January 2023 is well under way, and with it the usual seasonal large-volume buying by the big US home builders has begun.
Because they want the wood needed for their projects on the ground before spring building activity, customers make their orders now to accommodate possibly extended delivery times.
As such, it is usual for lumber prices to start rising into the end of January. In addition to that normal seasonal trend, there has been in the past couple of months significant lumber production volumes taken offline due to various downtime and curtailment announcements. The majority of these have been in British Columbia, while other jurisdictions in North America have also slowed manufacturing. Expectations are that these facilities will be coming back online definitely during February, if they have not already.
In the week ending January 20, 2023, the price of benchmark softwood lumber item Western Spruce-Pine-Fir 2×4 #2&Btr KD (RL) was US$374 mfbm, which is up by +$4 or +1%, from the previous week when it was US$370 mfbm, said weekly forest products industry price guide newsletter Madison’s Lumber Reporter. This is down by -$19, or -5%, from one month ago when it was $393.
Sawmills extended their order files into early February in numerous cases.
Sales of lumber and stud markets took a palpable step forward while that of panels continued to lag behind.”— Madison’s Lumber Reporter
Demand for Western S-P-F jumped out of the gate this holiday-shortened week in the United States. Buyers weren’t speculating or going after large volumes just yet, but overall demand was noticeably up for the first time in January 2023. Field inventories remained low, consistent with the time of year. One experienced player noted that this was the most positive tone the market has seen in the last several months.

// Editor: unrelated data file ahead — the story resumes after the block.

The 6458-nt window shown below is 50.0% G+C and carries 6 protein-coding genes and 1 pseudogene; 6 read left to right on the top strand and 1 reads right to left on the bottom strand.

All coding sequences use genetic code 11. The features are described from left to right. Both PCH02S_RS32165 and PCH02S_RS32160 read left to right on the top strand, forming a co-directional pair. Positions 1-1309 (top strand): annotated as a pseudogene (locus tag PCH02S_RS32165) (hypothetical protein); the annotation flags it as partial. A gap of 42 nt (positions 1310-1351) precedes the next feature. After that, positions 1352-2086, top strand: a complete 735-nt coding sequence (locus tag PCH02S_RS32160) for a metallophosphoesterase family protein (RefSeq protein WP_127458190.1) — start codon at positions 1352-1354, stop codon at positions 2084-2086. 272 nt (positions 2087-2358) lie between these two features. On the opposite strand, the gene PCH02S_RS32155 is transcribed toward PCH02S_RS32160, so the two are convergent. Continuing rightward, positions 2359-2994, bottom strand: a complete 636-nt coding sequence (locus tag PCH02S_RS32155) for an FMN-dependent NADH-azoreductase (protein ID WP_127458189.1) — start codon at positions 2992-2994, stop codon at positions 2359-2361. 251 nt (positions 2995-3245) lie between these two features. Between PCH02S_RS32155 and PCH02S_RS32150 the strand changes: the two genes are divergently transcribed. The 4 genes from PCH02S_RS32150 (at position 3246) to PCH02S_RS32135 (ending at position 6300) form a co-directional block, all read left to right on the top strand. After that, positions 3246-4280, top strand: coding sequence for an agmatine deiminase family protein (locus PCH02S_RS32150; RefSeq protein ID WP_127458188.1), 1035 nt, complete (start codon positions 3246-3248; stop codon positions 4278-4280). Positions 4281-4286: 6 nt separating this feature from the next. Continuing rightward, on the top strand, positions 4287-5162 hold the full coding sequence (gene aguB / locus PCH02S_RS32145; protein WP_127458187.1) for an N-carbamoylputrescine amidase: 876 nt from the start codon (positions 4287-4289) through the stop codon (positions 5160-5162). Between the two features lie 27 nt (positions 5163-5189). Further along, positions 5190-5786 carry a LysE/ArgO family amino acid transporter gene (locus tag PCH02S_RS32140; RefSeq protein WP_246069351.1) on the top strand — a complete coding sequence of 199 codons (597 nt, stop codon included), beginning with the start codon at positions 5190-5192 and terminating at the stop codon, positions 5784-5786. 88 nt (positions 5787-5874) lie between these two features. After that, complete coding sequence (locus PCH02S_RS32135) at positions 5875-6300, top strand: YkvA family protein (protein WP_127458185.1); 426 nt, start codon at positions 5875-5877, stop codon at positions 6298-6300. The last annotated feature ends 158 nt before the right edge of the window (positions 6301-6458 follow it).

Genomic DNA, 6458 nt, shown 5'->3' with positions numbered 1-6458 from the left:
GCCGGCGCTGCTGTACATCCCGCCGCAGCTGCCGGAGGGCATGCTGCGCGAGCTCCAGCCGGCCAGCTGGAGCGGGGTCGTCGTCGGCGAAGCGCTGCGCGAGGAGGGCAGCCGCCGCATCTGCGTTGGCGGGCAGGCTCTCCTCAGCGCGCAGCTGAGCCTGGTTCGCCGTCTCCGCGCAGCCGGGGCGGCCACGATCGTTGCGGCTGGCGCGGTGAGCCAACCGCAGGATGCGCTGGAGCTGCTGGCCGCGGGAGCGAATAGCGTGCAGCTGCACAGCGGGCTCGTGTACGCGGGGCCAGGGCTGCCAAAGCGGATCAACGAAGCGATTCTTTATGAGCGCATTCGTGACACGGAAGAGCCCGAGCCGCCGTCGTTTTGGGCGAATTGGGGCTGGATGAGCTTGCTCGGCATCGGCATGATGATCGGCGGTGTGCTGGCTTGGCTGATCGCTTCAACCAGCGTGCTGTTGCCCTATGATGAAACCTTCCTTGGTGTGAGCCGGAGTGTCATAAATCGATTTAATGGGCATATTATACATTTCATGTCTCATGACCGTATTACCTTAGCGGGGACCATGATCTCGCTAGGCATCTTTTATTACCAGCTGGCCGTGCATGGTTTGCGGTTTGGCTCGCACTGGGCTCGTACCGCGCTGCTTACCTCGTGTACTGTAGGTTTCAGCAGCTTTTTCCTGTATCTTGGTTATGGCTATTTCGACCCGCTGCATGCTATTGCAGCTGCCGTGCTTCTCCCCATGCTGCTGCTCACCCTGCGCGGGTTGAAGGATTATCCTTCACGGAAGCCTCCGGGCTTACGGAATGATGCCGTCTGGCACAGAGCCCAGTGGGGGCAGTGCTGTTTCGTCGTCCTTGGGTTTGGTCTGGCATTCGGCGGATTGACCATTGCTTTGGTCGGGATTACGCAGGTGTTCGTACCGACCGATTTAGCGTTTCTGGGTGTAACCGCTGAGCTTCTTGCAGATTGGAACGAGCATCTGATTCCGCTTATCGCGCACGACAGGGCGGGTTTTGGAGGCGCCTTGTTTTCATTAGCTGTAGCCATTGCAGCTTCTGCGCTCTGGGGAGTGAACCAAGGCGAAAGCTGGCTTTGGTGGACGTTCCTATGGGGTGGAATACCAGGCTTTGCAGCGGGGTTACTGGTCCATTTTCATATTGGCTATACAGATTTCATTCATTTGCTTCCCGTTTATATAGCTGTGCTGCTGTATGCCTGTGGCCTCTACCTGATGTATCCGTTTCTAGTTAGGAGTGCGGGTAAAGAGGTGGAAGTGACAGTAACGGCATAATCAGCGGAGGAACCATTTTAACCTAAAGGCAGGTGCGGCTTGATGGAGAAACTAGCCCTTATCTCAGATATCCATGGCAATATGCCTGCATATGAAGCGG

Producers were encouraged by consistent sales and nudged their asking prices up on many key widths and trims. Demand for WSPF studs was stronger than for dimension items. Players were thankful that transportation was a non-issue, especially after the challenges experienced last year at this time.
Canadian Western W-S-P-F producers boosted their asking prices and pushed out their order files as promising demand came from buyers on both sides of the border. Sawmills reported order files into late-January or early-February, with sales of 2×4 and 2×6 R/L dimension leading the way.
Buyers were apparently reluctantly looking toward their spring requirements instead of just replenishing immediate needs on a weekly basis. Overall supply levels remained subdued thanks to recent curtailment announcements by several major producers. As sales volumes got going, availability tightened up commensurately.
Sales of kiln-dried Douglas-fir lumber and studs finally seemed to turn a corner, with sawmill asking prices appearing to bottom out in most cases. Secondary suppliers in the United States reported much better trading than the previous week. Log supply was an ongoing issue, especially with heavy and relentless precipitation blanketing most of the Pacific Northwest. Hauling water-laden Douglas-fir logs on mushy forest roads was essentially an impossible task.”— Madison’s Lumber Reporter